so much of this right now. i have to say, being in the financial district nearly everyday, visiting #OWS, supporting the poc/indigeneous/native communities that are attempting to make headway, i am deeply concerned. additionally, what safety protocol is there and what are the measures that choose who facilitates, leads chants, receives exposure? what lived experiences and needs are taken into account? how are queer and trans pocs, disabled pocs, undocumented pocs, womyn of color, supported with understanding of a perennial landscape of vulnerability and violence that impacts those communities with police brutality, institutional pillaging?
to see #OWS as a revolutionary anomoly, a last judgement as the barometer to scale who is “really political” essentializes the very hybrid of approaches to justice and liberation work that poc, native, indigenous people have been doing through out history. an example which i share on facebook: note the white assigned at birth male legal observer ran over by a police scooter or the incidents where white assigned at birth (read: straight, skinny, attractive to white straight men) women are flagrantly attacked. my disabled brown transgender ass is going to consider this in 2 ways— 1) if they will maul over privileged people, then people of multiple identities that challenge the mainstream empire is surely in danger at #OWS. what resources & support systemically can be harnessed for impacted on multiple levels versus the aforementioned above? 2) white people and specifically, the white woman demographic always needs saving in the racist elite heteropatriarchal script of this country, so hence #ows is a valid call to action. women of color and trans people of color, migrant workers and disabled people of color face accelerated violence everyday, some so far as murder and modern day slavery, but those are not the valuable amerikkkan narratives that fuel the white diatribe of saviorism in radical and progressive movements.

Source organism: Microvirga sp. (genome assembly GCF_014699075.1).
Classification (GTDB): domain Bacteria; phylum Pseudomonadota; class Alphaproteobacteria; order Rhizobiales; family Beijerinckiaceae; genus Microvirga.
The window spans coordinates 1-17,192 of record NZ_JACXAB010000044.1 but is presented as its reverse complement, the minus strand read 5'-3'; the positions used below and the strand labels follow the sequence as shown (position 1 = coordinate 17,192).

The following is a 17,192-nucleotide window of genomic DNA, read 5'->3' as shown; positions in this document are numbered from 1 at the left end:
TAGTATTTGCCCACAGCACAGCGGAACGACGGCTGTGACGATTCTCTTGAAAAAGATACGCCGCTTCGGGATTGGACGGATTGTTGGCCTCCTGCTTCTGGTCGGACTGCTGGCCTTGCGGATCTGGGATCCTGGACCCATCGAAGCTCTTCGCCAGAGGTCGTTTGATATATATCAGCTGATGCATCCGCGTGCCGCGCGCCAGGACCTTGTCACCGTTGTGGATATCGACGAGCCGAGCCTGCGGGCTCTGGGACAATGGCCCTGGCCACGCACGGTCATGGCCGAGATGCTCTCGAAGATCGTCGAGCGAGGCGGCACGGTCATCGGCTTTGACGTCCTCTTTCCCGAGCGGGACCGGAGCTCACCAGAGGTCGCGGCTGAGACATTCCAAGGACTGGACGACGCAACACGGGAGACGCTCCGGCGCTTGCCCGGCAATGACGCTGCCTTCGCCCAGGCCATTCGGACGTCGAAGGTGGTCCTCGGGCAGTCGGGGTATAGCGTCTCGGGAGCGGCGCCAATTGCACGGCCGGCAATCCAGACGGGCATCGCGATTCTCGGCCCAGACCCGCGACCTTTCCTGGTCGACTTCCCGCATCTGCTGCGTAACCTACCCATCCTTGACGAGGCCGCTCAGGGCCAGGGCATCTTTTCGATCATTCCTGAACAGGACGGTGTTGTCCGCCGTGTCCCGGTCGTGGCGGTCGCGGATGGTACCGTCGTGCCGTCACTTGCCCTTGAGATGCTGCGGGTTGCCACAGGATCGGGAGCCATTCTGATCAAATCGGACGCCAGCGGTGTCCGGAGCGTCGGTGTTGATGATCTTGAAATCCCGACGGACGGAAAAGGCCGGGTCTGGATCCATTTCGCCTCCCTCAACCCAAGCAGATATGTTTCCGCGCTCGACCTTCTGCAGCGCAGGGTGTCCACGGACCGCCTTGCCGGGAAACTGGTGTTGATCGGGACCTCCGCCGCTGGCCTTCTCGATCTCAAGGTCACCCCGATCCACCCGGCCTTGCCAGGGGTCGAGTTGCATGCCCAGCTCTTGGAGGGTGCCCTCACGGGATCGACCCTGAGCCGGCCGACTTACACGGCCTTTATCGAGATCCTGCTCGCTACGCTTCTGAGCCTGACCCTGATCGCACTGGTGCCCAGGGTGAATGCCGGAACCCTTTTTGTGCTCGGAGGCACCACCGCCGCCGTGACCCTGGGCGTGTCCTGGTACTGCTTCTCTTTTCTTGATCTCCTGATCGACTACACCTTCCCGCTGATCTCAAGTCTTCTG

where are the “minorities.” they are doing a number of things all at once and many are organizing/healing/educating/sustaining/making liberation too. they are cooking your fancy food while they are forced to starve or limited by food deserts but grow urban gardens nonetheless, cleaning your houses and businesses, taking care of your children, incarcerated, unable to access housing, bombarded by ableist inaccessible buildings- chemicals- cognitive expectations, methodically shamed for their bodies & voices, growing your food exposed to chemicals, fighting for land rights still, working the streets, threatened by subhuman treatment even in employment or academia, being soldiers for wars b/c of limited financial resources, facing severe body dysphoria, being attacked by government-sanctioned raids, in devastating debt by system that was founded and flourished by white straight skinny christian middleclass. perhaps, people aren’t aware of the full and marvelous wealth of political struggle/landmarks by various POC and oppressed communities despite all of these obstacles, this is clearly a strategic mainstream oversight.
though i feel this way, i find that #ows is important but has to be under scrutiny for improvement and cannot be narrowly thwarted as the primary mode of political upheaval. many actions, protests, healing work, spiritual work, justice work have happened prior that led up to this and led up to initiatives that may not be getting any exposure but have pivotal change. MTV/twitter coverage doesn’t determine how political viable paths to dismantling injustice. we all have to be accountable to that and see that that work is compassionate and sustainable as well.
but at this point i am convinced: Occupy Wall Street is not a revolutionary movement. SlutWalk is not a revolutionary movement. There might be revolutionary elements, but fundamentally, these movements are about retaining and…
[oh look, another moment in the midwest where someone tells me i am being too angry and too mean to white or straight people. lol. ]
Call your Congress people and urge them to publicly support the Egyptians’ right to self-determination and free expression.
Egypt is an important U.S. ally—and we do a lot to help Mubarak stay in power. Making it costly for the U.S. to back up the Egyptian regime’s crack down could…